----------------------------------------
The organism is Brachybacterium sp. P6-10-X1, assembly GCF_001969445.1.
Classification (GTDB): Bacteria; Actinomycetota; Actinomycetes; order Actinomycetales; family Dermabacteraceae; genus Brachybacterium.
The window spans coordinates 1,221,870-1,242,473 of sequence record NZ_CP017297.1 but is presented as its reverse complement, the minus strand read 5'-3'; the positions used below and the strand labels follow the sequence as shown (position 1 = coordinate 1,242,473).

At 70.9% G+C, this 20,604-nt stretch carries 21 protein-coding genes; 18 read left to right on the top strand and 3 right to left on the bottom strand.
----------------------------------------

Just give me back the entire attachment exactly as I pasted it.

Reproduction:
The organism is Brachybacterium sp. P6-10-X1, assembly GCF_001969445.1.
Classification (GTDB): Bacteria; Actinomycetota; Actinomycetes; order Actinomycetales; family Dermabacteraceae; genus Brachybacterium.
The window spans coordinates 1,221,870-1,242,473 of sequence record NZ_CP017297.1 but is presented as its reverse complement, the minus strand read 5'-3'; the positions used below and the strand labels follow the sequence as shown (position 1 = coordinate 1,242,473).

At 70.9% G+C, this 20,604-nt stretch carries 21 protein-coding genes; 18 read left to right on the top strand and 3 right to left on the bottom strand.